3,000-Year-Old Human Settlement Found at the Bottom of Swiss Lake

There’s no end of strange and fascinating creatures hiding in the sea. But there’s more than just alien-like species deep below the waves. Parts of our own past are sitting in the cold and dark waters, waiting for mankind to rediscover them. Want proof? A team of researchers in Switzerland just found a lost settlement at the bottom of a Swiss lake; the find dates back 3,000 years to the Bronze Age.

A diver holds a piece of wood while swimming in a lake surrounded by a Swiss town during the dayCanton of Lucerne

Swiss Info reports (in a story we first heard about at Smithsonian magazine) that a team of archeologists surveying Lake Lucerne has unearthed evidence of a prehistoric village. Lucerne had plans for a new pipeline in the harbor; this provided an excuse to finally dig deep into the thick layer of mud that has long frustrated researchers looking for evidence of old settlements.

A team from Underwater Archeology Zurich accompanied the dredging. From December 2019 until February of this year, excavators pulled up 30 wooden poles and five ceramic fragments. All evidence of a pile dwelling. (Also known as a stilt house.) The finds came from roughly four meters (13 feet) deep.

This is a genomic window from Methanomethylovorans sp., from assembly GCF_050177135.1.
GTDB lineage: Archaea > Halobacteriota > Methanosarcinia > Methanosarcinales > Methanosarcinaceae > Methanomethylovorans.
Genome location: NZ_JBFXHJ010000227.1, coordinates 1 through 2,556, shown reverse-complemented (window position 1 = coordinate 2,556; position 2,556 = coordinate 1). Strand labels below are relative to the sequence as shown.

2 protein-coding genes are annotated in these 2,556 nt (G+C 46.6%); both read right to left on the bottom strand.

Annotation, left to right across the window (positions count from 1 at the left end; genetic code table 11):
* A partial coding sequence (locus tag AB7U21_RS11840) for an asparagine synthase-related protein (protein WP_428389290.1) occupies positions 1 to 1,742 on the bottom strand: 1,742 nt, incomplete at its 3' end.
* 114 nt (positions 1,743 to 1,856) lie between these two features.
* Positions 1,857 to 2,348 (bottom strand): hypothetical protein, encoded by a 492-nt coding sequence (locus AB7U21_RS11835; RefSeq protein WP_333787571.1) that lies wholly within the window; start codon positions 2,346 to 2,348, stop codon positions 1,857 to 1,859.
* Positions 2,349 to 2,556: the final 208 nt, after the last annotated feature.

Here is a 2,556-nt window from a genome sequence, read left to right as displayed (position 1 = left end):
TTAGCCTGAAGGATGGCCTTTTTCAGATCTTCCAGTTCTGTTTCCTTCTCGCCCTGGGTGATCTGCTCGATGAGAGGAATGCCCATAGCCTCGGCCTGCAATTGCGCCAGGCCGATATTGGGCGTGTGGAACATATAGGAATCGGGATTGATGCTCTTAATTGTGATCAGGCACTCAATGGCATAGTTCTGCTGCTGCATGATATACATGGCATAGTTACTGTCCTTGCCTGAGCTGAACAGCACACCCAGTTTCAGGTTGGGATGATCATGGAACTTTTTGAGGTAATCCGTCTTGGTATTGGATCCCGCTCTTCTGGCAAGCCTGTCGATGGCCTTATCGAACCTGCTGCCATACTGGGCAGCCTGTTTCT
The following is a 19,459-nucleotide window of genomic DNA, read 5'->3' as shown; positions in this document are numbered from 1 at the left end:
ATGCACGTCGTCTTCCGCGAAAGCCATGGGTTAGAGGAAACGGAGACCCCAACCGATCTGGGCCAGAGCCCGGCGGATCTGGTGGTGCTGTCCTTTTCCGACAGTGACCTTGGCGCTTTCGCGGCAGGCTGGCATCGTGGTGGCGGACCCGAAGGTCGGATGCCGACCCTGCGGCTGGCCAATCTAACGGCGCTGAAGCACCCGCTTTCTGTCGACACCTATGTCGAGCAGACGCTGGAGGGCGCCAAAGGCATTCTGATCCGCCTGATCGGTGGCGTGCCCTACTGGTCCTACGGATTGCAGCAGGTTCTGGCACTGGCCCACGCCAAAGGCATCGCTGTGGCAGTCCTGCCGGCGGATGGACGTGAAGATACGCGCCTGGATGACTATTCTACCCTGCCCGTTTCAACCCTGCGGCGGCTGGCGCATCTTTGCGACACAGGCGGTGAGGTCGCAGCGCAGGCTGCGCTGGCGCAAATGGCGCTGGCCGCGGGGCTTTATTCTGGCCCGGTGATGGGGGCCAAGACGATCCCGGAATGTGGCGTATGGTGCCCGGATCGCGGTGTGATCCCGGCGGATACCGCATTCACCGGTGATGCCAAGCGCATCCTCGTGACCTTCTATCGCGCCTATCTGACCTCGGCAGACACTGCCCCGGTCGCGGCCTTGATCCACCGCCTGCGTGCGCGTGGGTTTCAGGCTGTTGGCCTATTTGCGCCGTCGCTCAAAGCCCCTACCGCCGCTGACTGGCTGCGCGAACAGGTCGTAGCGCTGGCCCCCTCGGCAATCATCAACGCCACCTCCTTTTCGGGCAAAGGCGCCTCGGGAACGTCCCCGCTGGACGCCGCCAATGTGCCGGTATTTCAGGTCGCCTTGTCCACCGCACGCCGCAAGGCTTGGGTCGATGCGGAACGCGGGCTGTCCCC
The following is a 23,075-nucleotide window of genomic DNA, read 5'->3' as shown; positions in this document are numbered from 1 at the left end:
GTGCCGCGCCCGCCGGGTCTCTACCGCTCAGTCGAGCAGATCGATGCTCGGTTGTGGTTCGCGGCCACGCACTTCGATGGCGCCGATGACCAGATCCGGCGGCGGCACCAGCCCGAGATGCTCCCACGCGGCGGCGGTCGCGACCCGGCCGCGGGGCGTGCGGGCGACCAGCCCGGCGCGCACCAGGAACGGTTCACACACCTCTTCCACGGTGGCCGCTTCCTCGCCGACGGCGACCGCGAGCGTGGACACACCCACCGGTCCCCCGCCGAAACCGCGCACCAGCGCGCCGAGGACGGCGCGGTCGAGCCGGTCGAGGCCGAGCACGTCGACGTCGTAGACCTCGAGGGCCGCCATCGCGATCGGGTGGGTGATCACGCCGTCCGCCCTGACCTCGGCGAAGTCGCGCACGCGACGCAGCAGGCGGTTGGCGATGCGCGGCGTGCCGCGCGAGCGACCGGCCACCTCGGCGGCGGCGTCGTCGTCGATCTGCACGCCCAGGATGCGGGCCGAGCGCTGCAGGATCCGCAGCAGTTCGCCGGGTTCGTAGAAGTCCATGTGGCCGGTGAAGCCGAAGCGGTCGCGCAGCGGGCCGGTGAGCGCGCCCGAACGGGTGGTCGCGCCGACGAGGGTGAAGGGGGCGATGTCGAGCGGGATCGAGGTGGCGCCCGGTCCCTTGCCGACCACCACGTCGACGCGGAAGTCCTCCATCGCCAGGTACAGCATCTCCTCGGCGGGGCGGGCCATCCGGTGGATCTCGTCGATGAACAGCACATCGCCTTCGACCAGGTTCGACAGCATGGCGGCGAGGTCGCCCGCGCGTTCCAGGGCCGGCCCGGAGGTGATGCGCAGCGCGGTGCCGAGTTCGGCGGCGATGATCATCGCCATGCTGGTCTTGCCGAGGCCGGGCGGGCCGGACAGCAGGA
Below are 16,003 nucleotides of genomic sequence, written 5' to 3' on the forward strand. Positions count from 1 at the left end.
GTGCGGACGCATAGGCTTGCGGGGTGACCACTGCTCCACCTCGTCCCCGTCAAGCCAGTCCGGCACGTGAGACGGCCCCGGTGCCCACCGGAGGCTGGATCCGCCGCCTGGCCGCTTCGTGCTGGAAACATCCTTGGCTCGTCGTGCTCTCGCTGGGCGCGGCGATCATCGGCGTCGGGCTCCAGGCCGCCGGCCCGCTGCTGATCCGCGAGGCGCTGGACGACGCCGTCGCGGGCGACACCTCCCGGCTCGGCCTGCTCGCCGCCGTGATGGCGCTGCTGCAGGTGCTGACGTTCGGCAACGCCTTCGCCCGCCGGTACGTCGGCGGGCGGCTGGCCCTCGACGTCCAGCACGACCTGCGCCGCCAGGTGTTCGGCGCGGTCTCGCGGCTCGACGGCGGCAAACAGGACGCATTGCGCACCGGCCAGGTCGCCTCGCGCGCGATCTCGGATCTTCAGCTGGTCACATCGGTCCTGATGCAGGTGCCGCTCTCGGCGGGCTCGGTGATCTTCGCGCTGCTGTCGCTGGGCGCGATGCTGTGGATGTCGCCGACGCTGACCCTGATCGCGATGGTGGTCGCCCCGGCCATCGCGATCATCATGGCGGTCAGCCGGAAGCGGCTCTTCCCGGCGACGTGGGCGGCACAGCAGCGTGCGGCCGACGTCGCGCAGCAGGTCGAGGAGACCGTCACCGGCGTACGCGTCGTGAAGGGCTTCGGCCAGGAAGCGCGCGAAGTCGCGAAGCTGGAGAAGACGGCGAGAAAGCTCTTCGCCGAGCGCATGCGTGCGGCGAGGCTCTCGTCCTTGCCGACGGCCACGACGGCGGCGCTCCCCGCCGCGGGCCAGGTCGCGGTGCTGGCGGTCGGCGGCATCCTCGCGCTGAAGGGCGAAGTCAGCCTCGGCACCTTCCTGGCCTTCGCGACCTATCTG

C14 radiocarbon testing of the wood dates the pieces to around 1,000 BCE. That’s 2,000 years prior to the previous recorded earliest settlement in the area. Which is well before the formal founding of Lucerne, which dates back only 800 years.

A scubadiver holds a piece of wood up to a boatCanton of Lucerne

This discovery is the proof many have longed hoped to prove that Lucerne’s basin was once a settlement. In the 15th century, the lake’s waters rose; the lake was once five meters lower than it is today, when the town says it was “ dry and formed an ideal, easily accessible settlement area.”

Two pieces of wood from an old settlement sitting on a boat deckCanton of Lucerne

Other lakes and sea beds around the world certainly have their own prehistoric secrets waiting to be discovered. Some will even date back to before the Bronze Age. We just don’t know when we’ll find them.

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